When I'm Happy I Make Art: Remembering Wes Yamaka
Better Conversations Lead to Better Decisions

Jim Rouse's Best Idea for Columbia Ever

I have so enjoyed the past three sessions of "Creating Columbia", a "mini course" on the early history of Columbia offered by the Columbia Archives and led by Barbara Kellner.  The most recent series of three classes is being offered again on three consecutive Thursdays, beginning on April 30th.  Unlike the series I attended, this time around the classes are offered in the evening.  I recommend them!

The subject for the session I attended this past Monday was, "Jim Rouse Juggles the Big Picture and Details".  More than the previous sessions, this one gave me a sense of what Jim Rouse (the founder of Columbia) was like as a person.  Barbara had collected a wonderful series of memos and stories that illustrated Rouse's involvement with little details like the decision to rent a film projector instead of purchasing one.  But she also offered some illustrations of Rouse's capacity for Big Ideas, including some which were truly out-of-the-box. 

My favorite was this one:  Rouse had apparently been involved with conversations between the Baltimore Museum of Art and Joseph Hirshhorn, the financier who had amassed over the previous decades one of the largest private art collections.  When it became clear that the BMA was not going to become the recipient of the Hirshhorn collection, Rouse started thinking.  On January 19, 1966, he write a letter to Charles Parkhurst, the Director of the Baltimore Museum of Art, and suggested that the new community he was creating in Howard County could, as a whole, become the new Hirshhorn museum.  He asked Mr. Parkhurst to forward his ideas to Mr. Hirshhorn which he supposedly did.  Whatever Hirshhorn thought of the idea, he decided in the end to give his collection to the federal government.  A new Smithsonian museum was the eventual result.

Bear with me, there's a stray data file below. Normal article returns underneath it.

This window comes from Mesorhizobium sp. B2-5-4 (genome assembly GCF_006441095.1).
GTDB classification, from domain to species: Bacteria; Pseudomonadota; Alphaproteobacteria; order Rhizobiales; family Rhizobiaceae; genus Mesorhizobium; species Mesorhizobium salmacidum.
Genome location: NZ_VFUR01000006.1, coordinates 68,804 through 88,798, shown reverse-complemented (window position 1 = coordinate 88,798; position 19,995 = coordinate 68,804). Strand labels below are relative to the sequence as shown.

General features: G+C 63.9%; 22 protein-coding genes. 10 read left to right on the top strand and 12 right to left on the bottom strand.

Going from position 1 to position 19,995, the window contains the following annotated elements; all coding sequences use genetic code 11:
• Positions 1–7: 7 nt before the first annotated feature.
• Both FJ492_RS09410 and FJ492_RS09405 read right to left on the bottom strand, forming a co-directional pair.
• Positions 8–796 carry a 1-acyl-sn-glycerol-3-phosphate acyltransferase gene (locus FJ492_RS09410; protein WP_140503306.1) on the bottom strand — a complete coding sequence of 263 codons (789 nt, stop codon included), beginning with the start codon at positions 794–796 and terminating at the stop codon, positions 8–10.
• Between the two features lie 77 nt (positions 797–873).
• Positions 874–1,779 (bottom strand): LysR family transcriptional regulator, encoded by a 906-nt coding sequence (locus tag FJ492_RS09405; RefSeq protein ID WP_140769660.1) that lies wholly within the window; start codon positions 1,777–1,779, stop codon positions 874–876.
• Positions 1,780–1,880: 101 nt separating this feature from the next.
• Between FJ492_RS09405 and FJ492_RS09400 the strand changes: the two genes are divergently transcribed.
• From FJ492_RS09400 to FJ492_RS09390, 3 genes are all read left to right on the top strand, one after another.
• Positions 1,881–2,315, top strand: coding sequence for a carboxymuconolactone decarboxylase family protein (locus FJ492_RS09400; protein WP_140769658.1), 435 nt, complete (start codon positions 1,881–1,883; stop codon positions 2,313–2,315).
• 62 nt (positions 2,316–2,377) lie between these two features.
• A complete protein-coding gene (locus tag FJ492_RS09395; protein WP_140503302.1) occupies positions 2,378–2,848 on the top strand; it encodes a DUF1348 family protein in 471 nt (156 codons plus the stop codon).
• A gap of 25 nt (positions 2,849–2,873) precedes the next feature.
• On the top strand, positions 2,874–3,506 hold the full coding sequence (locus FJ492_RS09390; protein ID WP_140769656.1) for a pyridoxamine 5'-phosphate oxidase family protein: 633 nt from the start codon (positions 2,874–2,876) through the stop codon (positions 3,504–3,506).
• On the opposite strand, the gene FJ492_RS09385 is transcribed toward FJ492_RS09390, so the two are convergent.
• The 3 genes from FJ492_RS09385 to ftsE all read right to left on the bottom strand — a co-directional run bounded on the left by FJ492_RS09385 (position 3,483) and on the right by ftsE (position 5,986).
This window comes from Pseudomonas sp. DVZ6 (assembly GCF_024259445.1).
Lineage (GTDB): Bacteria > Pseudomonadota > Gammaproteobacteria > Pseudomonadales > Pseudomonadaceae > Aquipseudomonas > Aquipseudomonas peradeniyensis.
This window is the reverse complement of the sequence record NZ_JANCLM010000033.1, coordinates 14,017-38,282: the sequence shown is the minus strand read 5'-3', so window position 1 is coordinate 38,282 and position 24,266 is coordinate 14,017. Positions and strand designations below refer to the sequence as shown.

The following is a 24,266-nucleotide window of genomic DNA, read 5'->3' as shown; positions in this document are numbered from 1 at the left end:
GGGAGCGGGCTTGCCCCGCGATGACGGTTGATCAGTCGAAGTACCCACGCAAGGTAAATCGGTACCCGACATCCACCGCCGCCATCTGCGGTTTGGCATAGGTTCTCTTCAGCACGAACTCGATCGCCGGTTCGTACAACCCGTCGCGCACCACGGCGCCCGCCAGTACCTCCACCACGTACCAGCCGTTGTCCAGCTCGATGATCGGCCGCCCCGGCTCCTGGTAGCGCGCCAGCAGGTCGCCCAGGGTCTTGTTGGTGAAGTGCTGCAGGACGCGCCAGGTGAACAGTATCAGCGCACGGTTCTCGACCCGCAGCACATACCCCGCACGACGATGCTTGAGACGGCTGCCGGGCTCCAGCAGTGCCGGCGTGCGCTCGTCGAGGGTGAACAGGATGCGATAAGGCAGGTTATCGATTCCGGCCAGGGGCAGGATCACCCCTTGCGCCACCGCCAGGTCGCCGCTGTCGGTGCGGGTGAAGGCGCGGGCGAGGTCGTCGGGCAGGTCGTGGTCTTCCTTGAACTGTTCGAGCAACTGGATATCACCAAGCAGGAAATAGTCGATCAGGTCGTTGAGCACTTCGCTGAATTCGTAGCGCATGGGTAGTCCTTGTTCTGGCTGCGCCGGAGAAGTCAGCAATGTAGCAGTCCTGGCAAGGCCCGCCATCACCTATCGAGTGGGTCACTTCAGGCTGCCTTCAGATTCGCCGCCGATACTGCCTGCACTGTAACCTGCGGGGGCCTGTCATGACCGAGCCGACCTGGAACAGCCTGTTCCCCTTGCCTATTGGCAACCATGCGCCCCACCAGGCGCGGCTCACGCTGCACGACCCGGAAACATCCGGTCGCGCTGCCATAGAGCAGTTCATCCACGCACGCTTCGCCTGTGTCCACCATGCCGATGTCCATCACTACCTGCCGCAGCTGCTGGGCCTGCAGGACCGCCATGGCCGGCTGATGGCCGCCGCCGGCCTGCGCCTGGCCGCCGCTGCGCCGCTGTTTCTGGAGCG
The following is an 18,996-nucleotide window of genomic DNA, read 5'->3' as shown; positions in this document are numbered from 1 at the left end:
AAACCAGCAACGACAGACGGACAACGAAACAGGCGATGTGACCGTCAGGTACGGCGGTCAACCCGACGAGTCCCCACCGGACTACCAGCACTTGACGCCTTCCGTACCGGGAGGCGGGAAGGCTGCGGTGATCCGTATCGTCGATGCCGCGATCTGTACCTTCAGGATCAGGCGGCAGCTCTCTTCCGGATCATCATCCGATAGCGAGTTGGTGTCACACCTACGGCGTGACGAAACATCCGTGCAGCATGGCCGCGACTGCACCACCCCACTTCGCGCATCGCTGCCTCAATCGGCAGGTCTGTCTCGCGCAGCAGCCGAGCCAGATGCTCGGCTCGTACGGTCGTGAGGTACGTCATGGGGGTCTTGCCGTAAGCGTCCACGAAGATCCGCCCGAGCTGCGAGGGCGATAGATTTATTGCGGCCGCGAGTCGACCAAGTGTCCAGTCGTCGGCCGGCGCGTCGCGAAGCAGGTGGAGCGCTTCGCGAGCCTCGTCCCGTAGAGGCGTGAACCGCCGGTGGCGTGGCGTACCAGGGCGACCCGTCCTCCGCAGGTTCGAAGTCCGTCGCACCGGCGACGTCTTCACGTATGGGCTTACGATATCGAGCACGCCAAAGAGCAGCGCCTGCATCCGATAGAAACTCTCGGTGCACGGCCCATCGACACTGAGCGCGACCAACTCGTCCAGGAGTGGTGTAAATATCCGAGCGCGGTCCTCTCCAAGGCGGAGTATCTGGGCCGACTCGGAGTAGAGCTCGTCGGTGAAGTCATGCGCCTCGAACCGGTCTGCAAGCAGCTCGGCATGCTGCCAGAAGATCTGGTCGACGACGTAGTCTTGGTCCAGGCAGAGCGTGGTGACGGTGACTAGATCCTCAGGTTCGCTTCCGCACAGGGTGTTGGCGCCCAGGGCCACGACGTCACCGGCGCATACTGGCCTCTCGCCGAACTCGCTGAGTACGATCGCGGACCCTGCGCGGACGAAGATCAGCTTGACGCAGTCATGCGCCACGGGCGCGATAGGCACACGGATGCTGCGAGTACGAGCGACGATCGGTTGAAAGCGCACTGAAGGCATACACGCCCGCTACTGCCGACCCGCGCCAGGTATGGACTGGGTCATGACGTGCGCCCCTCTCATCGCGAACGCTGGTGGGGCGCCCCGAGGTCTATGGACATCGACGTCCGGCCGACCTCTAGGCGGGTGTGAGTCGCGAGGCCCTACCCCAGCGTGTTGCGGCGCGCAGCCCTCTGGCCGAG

Barbara Kellner kindly send a copy of the letter Rouse wrote which reads in part:

Suppose the entire city of Columbia became the museum for the Hirshhorn collection!  Suppose the main plazza at the edge of the lake in the heart of downtown was the sculpture garden.  Suppose there was a permanent gallery designed into the main, enclosed mall retail center so that great art was brought elegantly and intimately into relationship with the marketplace.  Suppose each of the nine Village Centers had small galleries and each of the nine Village Greens small sculpture gardens so that the collection was moving continually through the whole city.  Suppose that art education in the schools, the junior college, and the university was integrally related to the collection.  Might this not be an opportunity to infuse the population of a new city with great art in a way our country has never known?  Might not such a development revolutionize in America the relationship between art and people?  Might not this idea be so new and challenging that it would attract resources to assure the execution of such a plan at the highest standards and with the greatest possible effectiveness?

It really gave me a laugh to think of Hirshhorn's collection hung in the Columbia Mall--perhaps on those portable bulletin boards that they use for the exhibit of art made in the schools each year.  But then I realized I had it backwards.  Can we envision the Hirshorn Museum at the center of Columbia--with a Sears, a Macy's and a Nordstom's attached to the side?  What if the elevators to the food court looked like the ones at the Hirshhorn museum?  Best. Idea. Ever.



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Ray Hallman

James Rouse's Artful Ideas -

When I moved to the area in 1978, Columbia was developing, but had Mr. Rouse's artistic includes all around. I remember a few that have been removed after the control of Columbia passed from his Enterprise Corporation to the General Growth Corporation.